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Challenging a Will NSW

Challenging a Will NSW

This is a guide to the main steps required for challenging a will in NSW. You should obtain legal advice appropriate to your own situation and not rely solely on the contents of this page if you decide to contest a will in NSW. The information provided herein is for information purposes only.

How to Begin Challenging a Will in NSW

When you challenge or contest a Will, a claim is brought in relation to a valid Will, which means that the Will must have been lodged for Probate. The person named in the Will as the executor applies to the Court for Probate, and when that is granted, the executor gains control of the estate for the purpose of winding it up and distributing the assets.

If you “contest a Will” it means that you are claiming that the Will is unfair, insofar as the deceased did not make adequate provision in their will for you on their death, or if they have died without a will, as a result of the application of the Intestacy Rules.

You are effectively seeking further provision (an Award) from the estate, to make up for the deceased’s failure to make adequate provision for you.

This type of claim is often called a Family Provision Claim.

What is a Family Provision Claim?

In New South Wales the Act that deals with Family Provision claims is called the Succession Act, 2006.

If you are contesting a Will you are usually not claiming that the Will is invalid, just that it is unfair.

If in fact you also consider that the Will is invalid, then different issues arise and you may have considerably more extra rights. Ask a specialised and experienced solicitor for advice: click here for information on selecting a solicitor.

CWPL is a law firm that is specialised in estate litigation, and all of its lawyers are highly experienced in will disputes: click here for more information.

A family provision law exists in all States which enables people to contest a Will but different rules apply between each state.

In this page, we set out the main things applicable to contesting a will in NSW. Similar rules apply if the deceased died without a will.

Practical Issues to Challenging a Will in NSW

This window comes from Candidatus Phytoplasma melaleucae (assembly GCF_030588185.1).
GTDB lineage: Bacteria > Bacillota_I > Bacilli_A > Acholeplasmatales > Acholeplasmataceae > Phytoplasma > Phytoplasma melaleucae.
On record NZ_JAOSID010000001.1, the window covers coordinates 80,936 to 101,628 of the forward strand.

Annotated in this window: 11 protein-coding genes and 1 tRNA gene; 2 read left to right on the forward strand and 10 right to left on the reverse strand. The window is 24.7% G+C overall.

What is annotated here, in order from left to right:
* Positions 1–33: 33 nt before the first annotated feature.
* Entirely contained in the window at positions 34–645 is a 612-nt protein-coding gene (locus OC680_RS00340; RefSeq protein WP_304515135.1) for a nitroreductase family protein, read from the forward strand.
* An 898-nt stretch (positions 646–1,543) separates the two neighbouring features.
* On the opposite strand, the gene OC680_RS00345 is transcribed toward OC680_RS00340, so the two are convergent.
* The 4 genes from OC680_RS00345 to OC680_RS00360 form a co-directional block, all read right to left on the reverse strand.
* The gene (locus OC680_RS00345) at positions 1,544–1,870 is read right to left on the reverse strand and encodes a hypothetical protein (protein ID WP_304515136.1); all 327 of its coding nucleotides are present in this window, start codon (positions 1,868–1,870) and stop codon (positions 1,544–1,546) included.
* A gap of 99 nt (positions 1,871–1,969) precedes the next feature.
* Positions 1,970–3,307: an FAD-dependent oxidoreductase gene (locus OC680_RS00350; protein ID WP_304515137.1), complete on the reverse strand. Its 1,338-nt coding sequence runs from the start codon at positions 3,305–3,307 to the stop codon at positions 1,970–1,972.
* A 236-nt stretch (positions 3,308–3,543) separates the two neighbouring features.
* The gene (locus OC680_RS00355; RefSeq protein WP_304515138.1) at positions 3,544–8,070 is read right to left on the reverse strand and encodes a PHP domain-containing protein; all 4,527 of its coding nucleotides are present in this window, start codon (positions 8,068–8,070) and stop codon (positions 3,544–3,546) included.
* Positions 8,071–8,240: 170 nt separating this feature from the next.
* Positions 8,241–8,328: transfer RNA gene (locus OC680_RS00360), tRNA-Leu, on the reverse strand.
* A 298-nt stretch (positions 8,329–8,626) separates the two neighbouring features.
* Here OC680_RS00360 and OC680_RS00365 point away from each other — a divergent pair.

The main things that you need to be aware of is who is eligible to bring a claim, what you need to prove, the time limits for making a claim, and what factors the Courts take into account.

When Must a Claim be brought in NSW?

In New South Wales your claim must be brought within 12 months of the death of the deceased.

If you are going to be late in bringing your claim, ask your lawyer whether you can apply for an extension, as the court will often allow you to apply late.

If Probate has not been granted by the time the 12 months has expired, you should see a solicitor immediately, as special steps can be taken to commence the claim within the required 12 month period, even though there is no Probate.

How is a Claim commenced in New South Wales?

Normally the solicitor acting for you will write to the estate saying you intend to bring a claim. Sometimes the executor, acting on behalf of the estate may make an agreement to settle your claim at that early stage, and no legal proceedings need to be commenced in court.

If you think this may be the case with your claim, contact a lawyer to prepare your case for early negotiation and hopefully an early mediation.

However usually the estate will not settle at this early stage and it will be necessary for your solicitor to issue a claim in the Court by issuing an Application.

The application is normally brought in the Supreme Court where there is no limit on the amount claimed. Claims may also be brought in the District Court, but there is a lower limit on the amount that can be Awarded to you.